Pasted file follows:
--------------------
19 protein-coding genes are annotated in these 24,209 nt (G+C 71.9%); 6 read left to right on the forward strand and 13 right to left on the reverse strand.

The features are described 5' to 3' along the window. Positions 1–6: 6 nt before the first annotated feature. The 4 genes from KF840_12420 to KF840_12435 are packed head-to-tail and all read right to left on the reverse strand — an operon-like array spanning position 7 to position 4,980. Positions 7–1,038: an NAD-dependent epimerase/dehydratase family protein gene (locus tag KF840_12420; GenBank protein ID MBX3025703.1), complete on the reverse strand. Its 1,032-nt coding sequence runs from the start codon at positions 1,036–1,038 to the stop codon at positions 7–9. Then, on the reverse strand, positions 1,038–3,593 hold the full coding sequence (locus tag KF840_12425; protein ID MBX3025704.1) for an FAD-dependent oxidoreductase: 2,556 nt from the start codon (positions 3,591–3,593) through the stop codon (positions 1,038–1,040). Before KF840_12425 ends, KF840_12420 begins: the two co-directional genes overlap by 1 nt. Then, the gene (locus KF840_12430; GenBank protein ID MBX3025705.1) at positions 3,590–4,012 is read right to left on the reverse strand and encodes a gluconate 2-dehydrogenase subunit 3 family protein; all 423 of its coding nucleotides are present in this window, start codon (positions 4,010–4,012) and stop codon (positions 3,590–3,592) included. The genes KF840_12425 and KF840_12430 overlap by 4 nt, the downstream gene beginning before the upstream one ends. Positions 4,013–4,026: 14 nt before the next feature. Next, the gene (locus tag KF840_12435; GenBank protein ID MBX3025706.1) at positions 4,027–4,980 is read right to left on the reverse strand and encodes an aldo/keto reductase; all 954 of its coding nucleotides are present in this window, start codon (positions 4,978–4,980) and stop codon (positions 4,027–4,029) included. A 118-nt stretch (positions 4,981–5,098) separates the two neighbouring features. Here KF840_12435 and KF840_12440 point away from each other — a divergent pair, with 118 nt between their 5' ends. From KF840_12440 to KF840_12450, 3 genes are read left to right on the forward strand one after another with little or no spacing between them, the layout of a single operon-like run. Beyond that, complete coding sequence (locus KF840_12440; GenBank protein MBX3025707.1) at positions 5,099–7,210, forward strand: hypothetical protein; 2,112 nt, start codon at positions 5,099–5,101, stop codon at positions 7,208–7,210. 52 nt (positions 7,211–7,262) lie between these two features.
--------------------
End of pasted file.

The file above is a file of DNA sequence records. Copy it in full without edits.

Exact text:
19 protein-coding genes are annotated in these 24,209 nt (G+C 71.9%); 6 read left to right on the forward strand and 13 right to left on the reverse strand.

The features are described 5' to 3' along the window. Positions 1–6: 6 nt before the first annotated feature. The 4 genes from KF840_12420 to KF840_12435 are packed head-to-tail and all read right to left on the reverse strand — an operon-like array spanning position 7 to position 4,980. Positions 7–1,038: an NAD-dependent epimerase/dehydratase family protein gene (locus tag KF840_12420; GenBank protein ID MBX3025703.1), complete on the reverse strand. Its 1,032-nt coding sequence runs from the start codon at positions 1,036–1,038 to the stop codon at positions 7–9. Then, on the reverse strand, positions 1,038–3,593 hold the full coding sequence (locus tag KF840_12425; protein ID MBX3025704.1) for an FAD-dependent oxidoreductase: 2,556 nt from the start codon (positions 3,591–3,593) through the stop codon (positions 1,038–1,040). Before KF840_12425 ends, KF840_12420 begins: the two co-directional genes overlap by 1 nt. Then, the gene (locus KF840_12430; GenBank protein ID MBX3025705.1) at positions 3,590–4,012 is read right to left on the reverse strand and encodes a gluconate 2-dehydrogenase subunit 3 family protein; all 423 of its coding nucleotides are present in this window, start codon (positions 4,010–4,012) and stop codon (positions 3,590–3,592) included. The genes KF840_12425 and KF840_12430 overlap by 4 nt, the downstream gene beginning before the upstream one ends. Positions 4,013–4,026: 14 nt before the next feature. Next, the gene (locus tag KF840_12435; GenBank protein ID MBX3025706.1) at positions 4,027–4,980 is read right to left on the reverse strand and encodes an aldo/keto reductase; all 954 of its coding nucleotides are present in this window, start codon (positions 4,978–4,980) and stop codon (positions 4,027–4,029) included. A 118-nt stretch (positions 4,981–5,098) separates the two neighbouring features. Here KF840_12435 and KF840_12440 point away from each other — a divergent pair, with 118 nt between their 5' ends. From KF840_12440 to KF840_12450, 3 genes are read left to right on the forward strand one after another with little or no spacing between them, the layout of a single operon-like run. Beyond that, complete coding sequence (locus KF840_12440; GenBank protein MBX3025707.1) at positions 5,099–7,210, forward strand: hypothetical protein; 2,112 nt, start codon at positions 5,099–5,101, stop codon at positions 7,208–7,210. 52 nt (positions 7,211–7,262) lie between these two features.